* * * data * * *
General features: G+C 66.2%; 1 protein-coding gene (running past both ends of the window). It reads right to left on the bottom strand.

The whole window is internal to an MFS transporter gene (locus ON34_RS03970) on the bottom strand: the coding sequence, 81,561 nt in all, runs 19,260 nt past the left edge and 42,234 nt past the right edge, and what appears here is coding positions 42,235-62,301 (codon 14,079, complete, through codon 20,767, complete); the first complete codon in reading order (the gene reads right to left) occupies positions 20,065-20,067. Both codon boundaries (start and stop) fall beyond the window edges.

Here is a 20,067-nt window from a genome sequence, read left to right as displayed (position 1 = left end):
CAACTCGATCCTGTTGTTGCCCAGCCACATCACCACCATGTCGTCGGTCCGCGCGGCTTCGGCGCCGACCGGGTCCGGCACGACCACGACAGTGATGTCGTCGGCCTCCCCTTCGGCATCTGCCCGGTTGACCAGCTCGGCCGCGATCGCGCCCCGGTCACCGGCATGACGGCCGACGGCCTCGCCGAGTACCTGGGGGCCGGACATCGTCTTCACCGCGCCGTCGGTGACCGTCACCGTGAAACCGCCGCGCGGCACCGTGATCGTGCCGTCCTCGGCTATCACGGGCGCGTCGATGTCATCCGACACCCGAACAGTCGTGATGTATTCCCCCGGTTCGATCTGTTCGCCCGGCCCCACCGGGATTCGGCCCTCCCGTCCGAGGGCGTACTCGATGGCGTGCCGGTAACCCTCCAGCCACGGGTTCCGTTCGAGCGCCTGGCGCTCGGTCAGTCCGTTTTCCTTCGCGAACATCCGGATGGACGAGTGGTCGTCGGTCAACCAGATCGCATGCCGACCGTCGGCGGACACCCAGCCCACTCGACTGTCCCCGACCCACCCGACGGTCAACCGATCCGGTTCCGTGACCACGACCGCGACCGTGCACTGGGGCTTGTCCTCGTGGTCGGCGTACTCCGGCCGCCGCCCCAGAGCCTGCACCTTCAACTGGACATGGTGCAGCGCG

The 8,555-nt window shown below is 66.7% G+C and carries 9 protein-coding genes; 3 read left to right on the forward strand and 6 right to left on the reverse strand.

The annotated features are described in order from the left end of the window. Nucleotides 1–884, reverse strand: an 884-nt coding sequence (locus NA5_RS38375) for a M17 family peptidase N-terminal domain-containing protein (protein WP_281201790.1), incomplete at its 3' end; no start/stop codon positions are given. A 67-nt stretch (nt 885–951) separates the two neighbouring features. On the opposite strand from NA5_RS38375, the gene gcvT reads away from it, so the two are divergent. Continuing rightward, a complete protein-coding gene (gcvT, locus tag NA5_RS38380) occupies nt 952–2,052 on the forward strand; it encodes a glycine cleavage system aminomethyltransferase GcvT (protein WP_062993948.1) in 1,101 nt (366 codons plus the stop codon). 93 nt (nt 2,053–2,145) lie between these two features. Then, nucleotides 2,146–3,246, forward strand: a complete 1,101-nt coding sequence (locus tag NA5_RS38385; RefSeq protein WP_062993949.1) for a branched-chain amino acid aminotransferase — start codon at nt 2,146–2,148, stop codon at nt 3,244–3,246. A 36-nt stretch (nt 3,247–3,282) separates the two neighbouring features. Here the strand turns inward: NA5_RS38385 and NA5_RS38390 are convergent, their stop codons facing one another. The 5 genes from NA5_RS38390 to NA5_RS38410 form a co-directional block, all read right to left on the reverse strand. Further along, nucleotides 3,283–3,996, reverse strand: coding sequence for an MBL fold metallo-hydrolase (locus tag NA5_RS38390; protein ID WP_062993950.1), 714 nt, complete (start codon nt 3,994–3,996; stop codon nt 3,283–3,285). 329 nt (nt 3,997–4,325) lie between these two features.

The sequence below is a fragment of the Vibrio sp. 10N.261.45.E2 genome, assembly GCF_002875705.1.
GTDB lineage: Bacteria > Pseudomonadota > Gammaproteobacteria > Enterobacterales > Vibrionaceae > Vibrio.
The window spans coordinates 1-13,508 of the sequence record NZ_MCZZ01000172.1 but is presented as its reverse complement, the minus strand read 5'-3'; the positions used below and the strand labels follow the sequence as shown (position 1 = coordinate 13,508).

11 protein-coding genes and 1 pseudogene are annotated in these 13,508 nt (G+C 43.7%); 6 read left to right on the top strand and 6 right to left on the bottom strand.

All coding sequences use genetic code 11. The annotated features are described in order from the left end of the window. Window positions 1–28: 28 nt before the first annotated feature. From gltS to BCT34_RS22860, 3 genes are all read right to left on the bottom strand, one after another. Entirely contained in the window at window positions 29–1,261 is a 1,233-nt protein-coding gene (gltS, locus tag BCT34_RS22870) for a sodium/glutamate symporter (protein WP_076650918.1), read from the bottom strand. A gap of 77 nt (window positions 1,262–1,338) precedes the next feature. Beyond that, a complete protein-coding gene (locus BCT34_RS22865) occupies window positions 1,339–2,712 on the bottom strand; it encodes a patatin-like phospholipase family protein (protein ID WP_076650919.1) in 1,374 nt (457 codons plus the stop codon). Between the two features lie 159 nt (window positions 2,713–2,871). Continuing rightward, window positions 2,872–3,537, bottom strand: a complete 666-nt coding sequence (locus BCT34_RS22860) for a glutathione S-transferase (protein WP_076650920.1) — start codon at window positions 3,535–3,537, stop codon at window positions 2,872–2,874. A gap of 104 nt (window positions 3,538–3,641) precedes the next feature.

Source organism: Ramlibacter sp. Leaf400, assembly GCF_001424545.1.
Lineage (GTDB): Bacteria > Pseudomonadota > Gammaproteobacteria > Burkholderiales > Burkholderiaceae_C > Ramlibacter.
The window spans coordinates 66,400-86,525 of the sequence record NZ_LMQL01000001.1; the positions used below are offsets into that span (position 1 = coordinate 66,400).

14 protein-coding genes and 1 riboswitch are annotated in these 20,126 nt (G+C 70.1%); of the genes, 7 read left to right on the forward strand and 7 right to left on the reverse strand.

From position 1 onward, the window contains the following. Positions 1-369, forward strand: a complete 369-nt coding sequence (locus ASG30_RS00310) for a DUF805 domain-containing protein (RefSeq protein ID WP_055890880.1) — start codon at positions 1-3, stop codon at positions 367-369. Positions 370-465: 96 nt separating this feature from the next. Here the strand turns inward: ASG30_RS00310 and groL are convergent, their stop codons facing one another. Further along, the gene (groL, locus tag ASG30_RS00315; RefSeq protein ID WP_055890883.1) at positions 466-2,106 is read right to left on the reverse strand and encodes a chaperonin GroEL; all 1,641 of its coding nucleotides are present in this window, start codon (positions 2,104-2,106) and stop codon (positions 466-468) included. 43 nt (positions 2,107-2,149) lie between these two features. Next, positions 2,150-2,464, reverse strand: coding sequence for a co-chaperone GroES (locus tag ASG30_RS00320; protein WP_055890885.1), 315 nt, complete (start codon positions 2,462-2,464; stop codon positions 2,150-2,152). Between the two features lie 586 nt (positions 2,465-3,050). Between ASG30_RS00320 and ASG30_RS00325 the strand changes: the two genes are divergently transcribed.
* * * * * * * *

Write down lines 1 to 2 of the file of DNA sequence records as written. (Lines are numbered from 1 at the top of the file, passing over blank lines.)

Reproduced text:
General features: G+C 66.2%; 1 protein-coding gene (running past both ends of the window). It reads right to left on the bottom strand.

The whole window is internal to an MFS transporter gene (locus ON34_RS03970) on the bottom strand: the coding sequence, 81,561 nt in all, runs 19,260 nt past the left edge and 42,234 nt past the right edge, and what appears here is coding positions 42,235-62,301 (codon 14,079, complete, through codon 20,767, complete); the first complete codon in reading order (the gene reads right to left) occupies positions 20,065-20,067. Both codon boundaries (start and stop) fall beyond the window edges.